There is something special about having something designed for you. Whether it’s a suit, a house, or something in between; when an item meets your exact specifications, it performs better for its intended purpose. The same is also true for pressure washers. Of course you can get one off of the shelf, but it is it going to provide the power and versatility that you need? When you have the option of selecting the right engine, the right pump, and right features for your home or business, you know your machine will be able to handle anything and everything you throw at it; especially after a storm.
Cleaning up around your home or business after a tropical storm or hurricane comes through is unfortunately a way of life in this part of the country during hurricane season. While picking up whatever debris was brought in, you may notice the exterior of your structure needs to be cleaned. No matter what type of material it’s made of, the right pressure washer can make it look as good as new. Here are a few tips for pressure washing the different materials around your buildings.
Pressure Washing Brick
For brick surfaces begin by wetting the surface with water only. To ensure an even soaking, spray from the bottom up. Once evenly saturated, you can add detergent. Agent Outdoor Cleaning products work perfectly with your pressure washer, and are available for a variety of surfaces and needs. Again, apply from the bottom up, and allow it to soak into the brick for 5-10 minutes. Because brick and mortar is a porous material, the detergent will soak into them. Tough stains can be brushed. Finally rinse off the detergent.
Pressure Washing Siding
For vinyl siding, you can begin with your detergent. Again, Agent Outdoor Cleaning products are a great choice for pressure washing your siding. Use a soap tip at the end of your wand. This tip will provide lower pressure at a wider angle, allowing the soap to be distributed across a larger area. While spraying, be careful not to spray up, into corners, and be mindful about where each piece of siding overlaps. If water ends up behind a crevice it can create water damage. Once the detergent is applied, change back to a general use tip and rinse the surface. This will remove the soap and any dirt that was loosened.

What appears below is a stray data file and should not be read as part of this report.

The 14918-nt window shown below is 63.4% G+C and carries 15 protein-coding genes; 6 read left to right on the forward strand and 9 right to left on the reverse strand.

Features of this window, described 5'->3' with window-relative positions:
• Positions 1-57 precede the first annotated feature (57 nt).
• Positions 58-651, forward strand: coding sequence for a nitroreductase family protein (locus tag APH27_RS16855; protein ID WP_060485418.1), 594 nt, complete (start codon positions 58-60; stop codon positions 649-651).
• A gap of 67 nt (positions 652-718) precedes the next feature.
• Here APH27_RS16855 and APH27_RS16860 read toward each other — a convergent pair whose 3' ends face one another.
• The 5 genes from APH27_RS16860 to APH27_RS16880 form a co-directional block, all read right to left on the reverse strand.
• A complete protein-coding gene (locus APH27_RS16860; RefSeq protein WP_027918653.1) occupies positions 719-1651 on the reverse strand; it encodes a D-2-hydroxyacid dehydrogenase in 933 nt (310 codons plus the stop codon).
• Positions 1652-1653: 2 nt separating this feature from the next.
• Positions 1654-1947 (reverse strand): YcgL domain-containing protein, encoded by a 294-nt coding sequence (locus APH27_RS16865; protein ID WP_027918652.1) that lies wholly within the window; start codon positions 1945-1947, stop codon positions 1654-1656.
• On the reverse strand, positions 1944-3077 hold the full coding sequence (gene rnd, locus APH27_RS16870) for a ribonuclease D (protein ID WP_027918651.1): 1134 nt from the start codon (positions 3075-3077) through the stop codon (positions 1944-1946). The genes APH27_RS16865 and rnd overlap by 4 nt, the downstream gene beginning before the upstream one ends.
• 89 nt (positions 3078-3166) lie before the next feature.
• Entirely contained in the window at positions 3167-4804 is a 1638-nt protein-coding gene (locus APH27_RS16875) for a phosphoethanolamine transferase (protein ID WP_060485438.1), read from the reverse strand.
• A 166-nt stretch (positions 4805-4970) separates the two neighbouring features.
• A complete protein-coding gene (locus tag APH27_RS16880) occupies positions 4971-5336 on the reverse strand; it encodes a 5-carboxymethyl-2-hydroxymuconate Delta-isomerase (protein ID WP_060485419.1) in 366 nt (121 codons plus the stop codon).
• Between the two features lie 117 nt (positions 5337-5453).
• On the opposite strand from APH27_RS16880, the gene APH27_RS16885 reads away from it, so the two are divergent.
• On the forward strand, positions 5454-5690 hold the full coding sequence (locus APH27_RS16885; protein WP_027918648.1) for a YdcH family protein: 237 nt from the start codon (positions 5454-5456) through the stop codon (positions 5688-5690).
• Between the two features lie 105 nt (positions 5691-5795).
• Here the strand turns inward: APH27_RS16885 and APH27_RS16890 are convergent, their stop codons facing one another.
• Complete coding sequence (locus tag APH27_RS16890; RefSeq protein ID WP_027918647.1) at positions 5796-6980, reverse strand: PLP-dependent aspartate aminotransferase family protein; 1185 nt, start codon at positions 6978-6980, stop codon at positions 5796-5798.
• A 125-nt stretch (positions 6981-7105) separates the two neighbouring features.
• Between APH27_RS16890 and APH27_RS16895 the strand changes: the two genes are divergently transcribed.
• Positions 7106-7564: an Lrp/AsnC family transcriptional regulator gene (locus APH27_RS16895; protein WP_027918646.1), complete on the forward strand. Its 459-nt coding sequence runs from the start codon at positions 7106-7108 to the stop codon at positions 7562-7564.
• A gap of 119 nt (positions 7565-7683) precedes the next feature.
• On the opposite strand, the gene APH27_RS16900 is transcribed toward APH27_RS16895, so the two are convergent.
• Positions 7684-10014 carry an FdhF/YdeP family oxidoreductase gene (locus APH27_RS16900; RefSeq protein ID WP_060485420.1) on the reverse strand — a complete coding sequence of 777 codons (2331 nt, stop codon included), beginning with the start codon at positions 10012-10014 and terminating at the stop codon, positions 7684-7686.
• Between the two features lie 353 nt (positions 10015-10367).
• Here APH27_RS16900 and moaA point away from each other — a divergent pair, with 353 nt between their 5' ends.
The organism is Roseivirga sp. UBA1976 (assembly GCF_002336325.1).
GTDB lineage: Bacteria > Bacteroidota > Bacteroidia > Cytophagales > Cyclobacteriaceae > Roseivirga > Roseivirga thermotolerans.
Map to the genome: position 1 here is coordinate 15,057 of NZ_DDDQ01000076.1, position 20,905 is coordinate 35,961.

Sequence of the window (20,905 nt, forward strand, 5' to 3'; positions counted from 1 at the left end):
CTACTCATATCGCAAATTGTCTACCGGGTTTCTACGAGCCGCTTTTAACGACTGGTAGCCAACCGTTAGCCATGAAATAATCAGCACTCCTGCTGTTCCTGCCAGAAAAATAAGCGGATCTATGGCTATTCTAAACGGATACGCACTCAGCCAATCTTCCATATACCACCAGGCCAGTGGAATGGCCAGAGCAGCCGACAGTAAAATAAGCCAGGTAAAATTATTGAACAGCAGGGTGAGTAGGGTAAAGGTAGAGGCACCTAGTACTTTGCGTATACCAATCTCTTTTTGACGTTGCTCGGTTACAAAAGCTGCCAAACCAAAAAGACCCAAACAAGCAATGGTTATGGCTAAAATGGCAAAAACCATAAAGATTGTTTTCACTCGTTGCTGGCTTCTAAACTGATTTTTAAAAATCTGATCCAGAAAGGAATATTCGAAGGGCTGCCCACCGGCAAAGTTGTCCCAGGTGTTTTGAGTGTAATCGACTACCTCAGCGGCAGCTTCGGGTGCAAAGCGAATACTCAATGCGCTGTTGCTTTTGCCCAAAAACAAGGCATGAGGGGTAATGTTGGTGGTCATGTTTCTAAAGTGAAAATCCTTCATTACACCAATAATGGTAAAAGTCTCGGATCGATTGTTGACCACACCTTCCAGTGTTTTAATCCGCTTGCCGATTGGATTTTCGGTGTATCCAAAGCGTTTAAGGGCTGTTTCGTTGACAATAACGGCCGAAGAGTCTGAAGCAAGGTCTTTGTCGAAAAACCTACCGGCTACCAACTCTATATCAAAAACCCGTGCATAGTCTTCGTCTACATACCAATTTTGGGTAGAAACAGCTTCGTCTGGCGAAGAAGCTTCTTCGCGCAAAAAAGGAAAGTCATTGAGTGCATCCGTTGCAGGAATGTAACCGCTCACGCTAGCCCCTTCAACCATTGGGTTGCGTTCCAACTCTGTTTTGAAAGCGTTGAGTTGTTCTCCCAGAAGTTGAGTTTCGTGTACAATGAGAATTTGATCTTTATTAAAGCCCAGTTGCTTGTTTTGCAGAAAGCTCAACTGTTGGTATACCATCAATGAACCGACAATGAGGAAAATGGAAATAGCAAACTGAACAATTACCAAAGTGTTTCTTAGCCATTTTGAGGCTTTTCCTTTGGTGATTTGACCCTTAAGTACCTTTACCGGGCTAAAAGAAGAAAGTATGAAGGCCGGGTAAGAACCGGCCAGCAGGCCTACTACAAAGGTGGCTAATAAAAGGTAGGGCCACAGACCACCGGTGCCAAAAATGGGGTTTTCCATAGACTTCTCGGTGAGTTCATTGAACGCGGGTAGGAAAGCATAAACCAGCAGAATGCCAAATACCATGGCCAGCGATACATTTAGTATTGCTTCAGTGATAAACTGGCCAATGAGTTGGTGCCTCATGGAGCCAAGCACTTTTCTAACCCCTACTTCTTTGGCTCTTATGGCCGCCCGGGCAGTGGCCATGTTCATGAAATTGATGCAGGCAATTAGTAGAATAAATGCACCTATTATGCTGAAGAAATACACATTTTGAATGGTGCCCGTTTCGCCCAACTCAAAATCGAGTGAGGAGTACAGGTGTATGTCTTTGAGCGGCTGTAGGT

Pressure Washing Stucco
The textured surface of stucco can trap a lot of dirt. However, before you begin to pressure wash it, be sure to check for any crack and chips. If you find any, be sure to repair them, and wait a week for any patching to dry. Otherwise, you can begin with detergent and spray identifiable sections starting from the bottom and working up. Let the solution set for 10 minutes. For heavily soiled areas you can use a scrub brush. After 10 minutes switch to a low pressure spray pattern and spray the soap off of the stucco. Spray the surface at a 45 degree angle and be sure to keep it at least 24 inches away.
Pressure Washing Concrete
Whether your cleaning concrete wall or driveway or sidewalk, begin be clearing any debris from the area. Begin by spraying your detergent on the surface, overlapping each stroke by six to eight inches. Allow the detergent to stay for five minutes. Next, replace the tip with a 25 degree tip, and remove the detergent. For tougher areas, hold the nozzle three to four inches from the surface.
Pressure Washing Wood
When it comes to pressure washing wood, your tip and pressure selection will depend on what type of wood the surface is made of. For softer woods like pine or cedar, 500 to 600 psi is recommended. Harder woods can tolerate more, but try not to exceed 1,200 psi. Use a fan tip with a 40-60 degree spread. Clean the surface with a sweeping motion, keeping a consistent distance. It’s important to work with the grain of the wood.
Regardless of the type surface you are pressure washing, there is a method that will bring it back to life. Having the right pressure washer for your needs is another necessity. The experts at Bozeman Distributors build custom pressure washers, have both electric and gas options.